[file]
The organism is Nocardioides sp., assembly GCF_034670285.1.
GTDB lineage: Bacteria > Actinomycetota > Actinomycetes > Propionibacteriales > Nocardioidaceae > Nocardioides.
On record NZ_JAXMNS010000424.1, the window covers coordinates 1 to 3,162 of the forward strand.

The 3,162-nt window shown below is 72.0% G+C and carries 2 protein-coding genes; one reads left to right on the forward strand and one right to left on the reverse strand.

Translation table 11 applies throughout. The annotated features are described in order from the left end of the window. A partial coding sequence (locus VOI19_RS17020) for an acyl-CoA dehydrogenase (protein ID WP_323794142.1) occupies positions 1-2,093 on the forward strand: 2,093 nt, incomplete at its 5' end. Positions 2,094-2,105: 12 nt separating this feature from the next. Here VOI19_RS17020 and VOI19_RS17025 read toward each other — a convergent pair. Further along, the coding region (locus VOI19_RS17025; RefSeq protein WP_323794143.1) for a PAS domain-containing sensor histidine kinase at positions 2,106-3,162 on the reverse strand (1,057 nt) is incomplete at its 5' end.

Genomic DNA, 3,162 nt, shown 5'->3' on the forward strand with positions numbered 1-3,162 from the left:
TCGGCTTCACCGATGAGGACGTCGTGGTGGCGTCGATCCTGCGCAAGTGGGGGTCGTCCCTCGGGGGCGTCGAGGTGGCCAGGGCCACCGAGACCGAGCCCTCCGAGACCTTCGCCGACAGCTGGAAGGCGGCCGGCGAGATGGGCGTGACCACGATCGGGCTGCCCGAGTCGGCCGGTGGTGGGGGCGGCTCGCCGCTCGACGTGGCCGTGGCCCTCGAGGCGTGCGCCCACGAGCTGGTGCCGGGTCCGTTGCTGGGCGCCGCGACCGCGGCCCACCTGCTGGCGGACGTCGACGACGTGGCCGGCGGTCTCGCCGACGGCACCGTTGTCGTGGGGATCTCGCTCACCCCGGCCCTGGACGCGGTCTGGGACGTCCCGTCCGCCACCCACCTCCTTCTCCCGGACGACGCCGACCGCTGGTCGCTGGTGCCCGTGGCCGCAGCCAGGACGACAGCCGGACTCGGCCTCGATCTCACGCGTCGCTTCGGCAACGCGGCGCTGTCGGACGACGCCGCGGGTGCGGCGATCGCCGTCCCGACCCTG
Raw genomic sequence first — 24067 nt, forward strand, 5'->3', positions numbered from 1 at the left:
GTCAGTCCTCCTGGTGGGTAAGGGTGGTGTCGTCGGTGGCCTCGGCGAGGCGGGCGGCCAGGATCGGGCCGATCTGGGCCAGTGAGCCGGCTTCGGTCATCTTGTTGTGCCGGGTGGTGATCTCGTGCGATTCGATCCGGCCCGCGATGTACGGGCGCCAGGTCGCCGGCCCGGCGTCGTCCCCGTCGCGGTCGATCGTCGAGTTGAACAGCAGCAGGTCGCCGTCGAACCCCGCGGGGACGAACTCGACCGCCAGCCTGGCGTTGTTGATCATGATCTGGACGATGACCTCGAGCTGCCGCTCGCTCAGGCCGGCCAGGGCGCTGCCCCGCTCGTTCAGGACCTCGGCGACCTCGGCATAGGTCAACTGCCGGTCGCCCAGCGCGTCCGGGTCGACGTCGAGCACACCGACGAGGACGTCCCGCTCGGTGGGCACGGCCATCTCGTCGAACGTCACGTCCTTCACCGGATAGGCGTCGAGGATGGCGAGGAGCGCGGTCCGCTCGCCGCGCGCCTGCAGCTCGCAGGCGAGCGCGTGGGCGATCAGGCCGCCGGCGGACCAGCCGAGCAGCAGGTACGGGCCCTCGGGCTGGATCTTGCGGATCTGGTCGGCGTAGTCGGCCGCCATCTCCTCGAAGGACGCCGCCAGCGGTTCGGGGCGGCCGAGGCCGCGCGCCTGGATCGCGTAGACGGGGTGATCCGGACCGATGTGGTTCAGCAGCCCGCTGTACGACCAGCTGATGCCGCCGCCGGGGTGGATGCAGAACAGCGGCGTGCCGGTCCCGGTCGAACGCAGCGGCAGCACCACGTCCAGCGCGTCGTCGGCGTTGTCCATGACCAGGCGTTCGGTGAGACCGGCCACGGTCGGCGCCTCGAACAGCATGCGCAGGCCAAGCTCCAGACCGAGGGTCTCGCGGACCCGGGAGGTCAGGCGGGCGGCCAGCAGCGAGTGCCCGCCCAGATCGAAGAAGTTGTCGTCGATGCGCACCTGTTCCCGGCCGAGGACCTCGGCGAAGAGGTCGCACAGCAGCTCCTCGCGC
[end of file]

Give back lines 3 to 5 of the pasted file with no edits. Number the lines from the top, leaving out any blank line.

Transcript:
On record NZ_JAXMNS010000424.1, the window covers coordinates 1 to 3,162 of the forward strand.

The 3,162-nt window shown below is 72.0% G+C and carries 2 protein-coding genes; one reads left to right on the forward strand and one right to left on the reverse strand.

Translation table 11 applies throughout. The annotated features are described in order from the left end of the window. A partial coding sequence (locus VOI19_RS17020) for an acyl-CoA dehydrogenase (protein ID WP_323794142.1) occupies positions 1-2,093 on the forward strand: 2,093 nt, incomplete at its 5' end. Positions 2,094-2,105: 12 nt separating this feature from the next. Here VOI19_RS17020 and VOI19_RS17025 read toward each other — a convergent pair. Further along, the coding region (locus VOI19_RS17025; RefSeq protein WP_323794143.1) for a PAS domain-containing sensor histidine kinase at positions 2,106-3,162 on the reverse strand (1,057 nt) is incomplete at its 5' end.